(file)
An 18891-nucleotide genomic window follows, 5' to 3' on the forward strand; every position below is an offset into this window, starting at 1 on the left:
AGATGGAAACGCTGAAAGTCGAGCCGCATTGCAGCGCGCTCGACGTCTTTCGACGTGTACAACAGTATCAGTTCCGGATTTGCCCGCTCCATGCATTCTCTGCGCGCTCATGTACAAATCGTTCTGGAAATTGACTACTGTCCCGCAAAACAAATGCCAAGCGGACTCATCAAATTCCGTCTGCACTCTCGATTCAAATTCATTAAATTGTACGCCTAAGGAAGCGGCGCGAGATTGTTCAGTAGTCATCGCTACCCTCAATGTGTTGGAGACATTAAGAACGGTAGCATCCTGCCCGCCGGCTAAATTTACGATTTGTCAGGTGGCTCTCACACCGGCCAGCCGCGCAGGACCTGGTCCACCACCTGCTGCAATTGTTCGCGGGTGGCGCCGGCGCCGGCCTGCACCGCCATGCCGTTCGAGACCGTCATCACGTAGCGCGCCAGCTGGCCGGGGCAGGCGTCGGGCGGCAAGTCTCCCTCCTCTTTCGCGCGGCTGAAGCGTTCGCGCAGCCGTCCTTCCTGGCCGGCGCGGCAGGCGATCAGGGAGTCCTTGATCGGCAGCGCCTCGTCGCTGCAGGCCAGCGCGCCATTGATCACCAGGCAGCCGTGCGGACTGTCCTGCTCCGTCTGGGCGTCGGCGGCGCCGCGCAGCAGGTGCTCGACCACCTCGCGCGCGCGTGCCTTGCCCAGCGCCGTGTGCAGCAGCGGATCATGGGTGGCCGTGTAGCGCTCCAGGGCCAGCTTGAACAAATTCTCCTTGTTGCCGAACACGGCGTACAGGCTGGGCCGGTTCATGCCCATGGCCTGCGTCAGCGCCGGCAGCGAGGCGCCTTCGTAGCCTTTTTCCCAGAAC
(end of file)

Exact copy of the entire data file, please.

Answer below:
An 18891-nucleotide genomic window follows, 5' to 3' on the forward strand; every position below is an offset into this window, starting at 1 on the left:
AGATGGAAACGCTGAAAGTCGAGCCGCATTGCAGCGCGCTCGACGTCTTTCGACGTGTACAACAGTATCAGTTCCGGATTTGCCCGCTCCATGCATTCTCTGCGCGCTCATGTACAAATCGTTCTGGAAATTGACTACTGTCCCGCAAAACAAATGCCAAGCGGACTCATCAAATTCCGTCTGCACTCTCGATTCAAATTCATTAAATTGTACGCCTAAGGAAGCGGCGCGAGATTGTTCAGTAGTCATCGCTACCCTCAATGTGTTGGAGACATTAAGAACGGTAGCATCCTGCCCGCCGGCTAAATTTACGATTTGTCAGGTGGCTCTCACACCGGCCAGCCGCGCAGGACCTGGTCCACCACCTGCTGCAATTGTTCGCGGGTGGCGCCGGCGCCGGCCTGCACCGCCATGCCGTTCGAGACCGTCATCACGTAGCGCGCCAGCTGGCCGGGGCAGGCGTCGGGCGGCAAGTCTCCCTCCTCTTTCGCGCGGCTGAAGCGTTCGCGCAGCCGTCCTTCCTGGCCGGCGCGGCAGGCGATCAGGGAGTCCTTGATCGGCAGCGCCTCGTCGCTGCAGGCCAGCGCGCCATTGATCACCAGGCAGCCGTGCGGACTGTCCTGCTCCGTCTGGGCGTCGGCGGCGCCGCGCAGCAGGTGCTCGACCACCTCGCGCGCGCGTGCCTTGCCCAGCGCCGTGTGCAGCAGCGGATCATGGGTGGCCGTGTAGCGCTCCAGGGCCAGCTTGAACAAATTCTCCTTGTTGCCGAACACGGCGTACAGGCTGGGCCGGTTCATGCCCATGGCCTGCGTCAGCGCCGGCAGCGAGGCGCCTTCGTAGCCTTTTTCCCAGAAC